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‘God’s not Dead’ (trailer) is a bad movie and really wasn’t worth the time I took to watch it, though my brother and I got a few laughs out of it. I guess I can only hold this against the movie so much, its not like it held its cards close to its chest. The movie is about a young Christian university student who attends a philosophy class. The professor starts the class by declaring god is dead, a pronouncement to which our protagonist refuses to acquiesce. The professor therefore issues a challenge – give evidence for god. Based on the trailer I though that the plot would center on the debate itself. I wasn’t expecting the arguments to be very good, but I think I would have enjoyed the movie far more if that had been the focus. Instead the debates were short and mostly consisted of ‘gotcha’ sophistry. The rest of the film mostly focused on evil atheists being mean to nice Christians, and the Christians inevitably one-upping their prosecutors (often with the aid of pseudo-miracles). It all ends with a rock concert, and (spoilers) the evil philosophy professor getting run over by a car (don’t worry though, he gets time to convert before he dies).
The movie does bring me back around to one of my favorite topics: how should we converse with people who disagree with us, and to what end? It is a tiredly true truism that there are some people who are just not worth talking to – take what you can from their points, but don’t try to share yours. Unfortunately for those looking to do work upon the world, I’m inclined to say that the dogmatism of these people is fundamentally ingrained with many of the worlds problems. I don’t here mean to pick on Christians specifically. Atheism has its share of dogmatists, there are dogmatist scientists, there are dogmatists on the left and on the right. By my characterization, dogmatism is a common aspect of those who lack autonomy – those who let the world rule them. Dogmatism is such a problem because it is probably the fundamental barrier that stops people from understanding each other.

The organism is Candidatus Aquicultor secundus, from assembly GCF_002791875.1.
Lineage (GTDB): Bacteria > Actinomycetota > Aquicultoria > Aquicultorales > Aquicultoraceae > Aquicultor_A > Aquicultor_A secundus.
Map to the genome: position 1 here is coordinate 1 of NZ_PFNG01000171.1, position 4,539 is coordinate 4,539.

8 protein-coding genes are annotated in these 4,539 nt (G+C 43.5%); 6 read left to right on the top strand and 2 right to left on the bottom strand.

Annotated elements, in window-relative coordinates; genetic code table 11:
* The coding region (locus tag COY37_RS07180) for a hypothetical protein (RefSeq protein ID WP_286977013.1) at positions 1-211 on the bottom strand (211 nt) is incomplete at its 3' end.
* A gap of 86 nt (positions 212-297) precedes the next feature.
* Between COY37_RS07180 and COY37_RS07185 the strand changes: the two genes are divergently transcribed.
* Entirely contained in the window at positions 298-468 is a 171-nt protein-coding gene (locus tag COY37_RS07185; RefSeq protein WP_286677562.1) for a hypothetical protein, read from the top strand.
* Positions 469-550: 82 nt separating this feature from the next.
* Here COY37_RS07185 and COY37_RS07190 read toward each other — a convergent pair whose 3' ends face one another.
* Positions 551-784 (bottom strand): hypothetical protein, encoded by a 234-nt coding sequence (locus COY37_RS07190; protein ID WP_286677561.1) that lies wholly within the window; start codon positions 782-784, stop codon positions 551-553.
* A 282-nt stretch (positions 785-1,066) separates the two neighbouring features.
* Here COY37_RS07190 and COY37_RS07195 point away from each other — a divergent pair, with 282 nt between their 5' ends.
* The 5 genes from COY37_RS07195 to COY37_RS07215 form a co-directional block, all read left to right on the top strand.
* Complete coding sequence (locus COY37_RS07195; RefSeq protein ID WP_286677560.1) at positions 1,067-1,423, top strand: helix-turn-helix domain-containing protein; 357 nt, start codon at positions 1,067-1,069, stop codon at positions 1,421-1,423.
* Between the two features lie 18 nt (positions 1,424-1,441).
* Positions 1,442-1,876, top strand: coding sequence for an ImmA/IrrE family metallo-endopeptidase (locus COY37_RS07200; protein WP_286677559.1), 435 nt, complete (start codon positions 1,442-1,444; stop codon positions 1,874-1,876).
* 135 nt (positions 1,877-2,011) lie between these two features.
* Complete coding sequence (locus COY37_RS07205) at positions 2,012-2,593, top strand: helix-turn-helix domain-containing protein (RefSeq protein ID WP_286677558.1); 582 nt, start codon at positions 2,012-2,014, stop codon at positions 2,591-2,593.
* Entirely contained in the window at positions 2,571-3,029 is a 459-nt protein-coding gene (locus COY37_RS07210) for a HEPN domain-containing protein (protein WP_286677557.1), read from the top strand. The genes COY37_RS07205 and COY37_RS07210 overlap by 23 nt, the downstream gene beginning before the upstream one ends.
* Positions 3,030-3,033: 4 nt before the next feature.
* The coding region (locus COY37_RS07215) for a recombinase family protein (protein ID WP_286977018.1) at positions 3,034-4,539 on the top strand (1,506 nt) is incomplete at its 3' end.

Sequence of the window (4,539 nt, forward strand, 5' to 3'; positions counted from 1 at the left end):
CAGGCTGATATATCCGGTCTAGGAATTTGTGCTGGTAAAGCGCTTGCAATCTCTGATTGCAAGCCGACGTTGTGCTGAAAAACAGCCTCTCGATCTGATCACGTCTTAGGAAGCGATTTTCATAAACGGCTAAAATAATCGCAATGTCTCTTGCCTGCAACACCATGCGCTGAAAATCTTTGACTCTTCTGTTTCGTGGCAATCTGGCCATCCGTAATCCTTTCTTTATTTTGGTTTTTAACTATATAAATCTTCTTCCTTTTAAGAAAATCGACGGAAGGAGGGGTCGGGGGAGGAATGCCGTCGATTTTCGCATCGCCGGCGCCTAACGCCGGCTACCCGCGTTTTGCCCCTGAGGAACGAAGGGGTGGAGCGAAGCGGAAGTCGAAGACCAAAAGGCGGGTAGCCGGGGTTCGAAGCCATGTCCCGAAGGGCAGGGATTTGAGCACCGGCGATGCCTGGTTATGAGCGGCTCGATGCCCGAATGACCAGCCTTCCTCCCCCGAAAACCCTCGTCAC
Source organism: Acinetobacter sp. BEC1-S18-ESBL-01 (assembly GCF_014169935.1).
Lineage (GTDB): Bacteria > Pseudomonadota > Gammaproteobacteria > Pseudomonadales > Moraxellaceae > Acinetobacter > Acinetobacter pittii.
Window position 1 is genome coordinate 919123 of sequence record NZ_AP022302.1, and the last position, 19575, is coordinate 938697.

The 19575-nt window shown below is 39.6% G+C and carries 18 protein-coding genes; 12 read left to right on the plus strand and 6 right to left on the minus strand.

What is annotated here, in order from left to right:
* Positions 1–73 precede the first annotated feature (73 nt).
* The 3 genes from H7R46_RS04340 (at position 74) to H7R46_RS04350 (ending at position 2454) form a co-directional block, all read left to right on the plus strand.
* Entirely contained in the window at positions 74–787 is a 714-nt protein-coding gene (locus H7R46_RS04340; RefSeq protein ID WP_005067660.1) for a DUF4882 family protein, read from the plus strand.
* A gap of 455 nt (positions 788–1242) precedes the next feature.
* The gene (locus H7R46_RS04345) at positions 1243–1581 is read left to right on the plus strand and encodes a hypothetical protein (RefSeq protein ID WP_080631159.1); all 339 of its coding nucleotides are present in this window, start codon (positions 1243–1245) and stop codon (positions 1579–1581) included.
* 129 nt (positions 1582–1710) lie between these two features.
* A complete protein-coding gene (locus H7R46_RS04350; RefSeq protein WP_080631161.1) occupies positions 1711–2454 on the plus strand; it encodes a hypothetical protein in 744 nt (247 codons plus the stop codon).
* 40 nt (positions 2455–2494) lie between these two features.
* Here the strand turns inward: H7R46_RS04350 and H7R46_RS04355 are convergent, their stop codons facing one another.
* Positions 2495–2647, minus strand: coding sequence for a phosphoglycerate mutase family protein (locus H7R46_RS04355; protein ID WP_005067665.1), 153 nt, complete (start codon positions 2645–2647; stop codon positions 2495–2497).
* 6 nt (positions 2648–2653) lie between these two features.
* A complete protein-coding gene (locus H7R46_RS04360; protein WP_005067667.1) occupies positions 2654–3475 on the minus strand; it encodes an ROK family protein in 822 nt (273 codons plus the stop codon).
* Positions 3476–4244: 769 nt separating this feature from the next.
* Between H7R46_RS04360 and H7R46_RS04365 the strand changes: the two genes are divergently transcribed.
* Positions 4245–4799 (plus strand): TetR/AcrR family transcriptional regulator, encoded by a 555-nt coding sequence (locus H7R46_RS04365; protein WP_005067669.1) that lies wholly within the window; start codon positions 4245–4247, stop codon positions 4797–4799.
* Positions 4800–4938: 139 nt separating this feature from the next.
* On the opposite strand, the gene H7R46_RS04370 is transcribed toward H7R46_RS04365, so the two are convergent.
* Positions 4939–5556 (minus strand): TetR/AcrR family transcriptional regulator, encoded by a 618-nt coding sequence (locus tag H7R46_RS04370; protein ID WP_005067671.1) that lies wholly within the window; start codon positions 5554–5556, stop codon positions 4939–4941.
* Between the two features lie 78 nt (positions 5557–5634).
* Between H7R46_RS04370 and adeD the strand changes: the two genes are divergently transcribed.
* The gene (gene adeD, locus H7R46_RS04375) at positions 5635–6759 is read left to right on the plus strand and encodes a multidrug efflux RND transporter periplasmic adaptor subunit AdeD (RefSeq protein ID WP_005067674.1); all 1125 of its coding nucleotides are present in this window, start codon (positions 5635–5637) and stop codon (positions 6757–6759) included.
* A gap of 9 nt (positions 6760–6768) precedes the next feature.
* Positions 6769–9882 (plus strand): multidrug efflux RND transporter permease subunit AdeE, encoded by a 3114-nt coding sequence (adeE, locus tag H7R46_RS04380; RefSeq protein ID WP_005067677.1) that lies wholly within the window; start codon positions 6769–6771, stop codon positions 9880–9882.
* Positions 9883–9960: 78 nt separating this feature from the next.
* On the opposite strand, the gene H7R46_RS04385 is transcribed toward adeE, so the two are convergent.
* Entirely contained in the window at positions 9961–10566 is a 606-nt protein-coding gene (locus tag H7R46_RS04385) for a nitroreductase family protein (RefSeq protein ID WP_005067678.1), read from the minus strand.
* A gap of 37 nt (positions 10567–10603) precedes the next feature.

As I’ve previously noted, one of the biggest challenges in overcoming dogmatism is recognizing it in ourselves. If we accuse others of not changing to our side because they are dogmatists, we have really said nothing at all. To bend an analogy I have heard said of evolution, we all build our belief boats at sea because we never have a solid foundation to build upon. Since we can never objectively ground ourselves we can never push against the beliefs of others without being pushed ourselves. That all being said, at a certain point we must take a stand or go insane.
So, the problem. The people whose opinions cause the most harm are dogmatists, but changing the minds of dogmatists is mostly a futile task. The only real ‘solution’ that I have come up with on this ‘problem’ is that we should really focus on improving our own beliefs, and others will do as they will.
Let me know what you think,
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My philosophical question for this post is ‘is intentional progress possible?’ By this I mean progress on a large societal scale, but this progress must be created by autonomous action. Non-autonomous development is ceaseless; the gears of the world never stop, for good or ill. Progress, however, must be intentional. It can not simply be better, but it must be better that we have caused.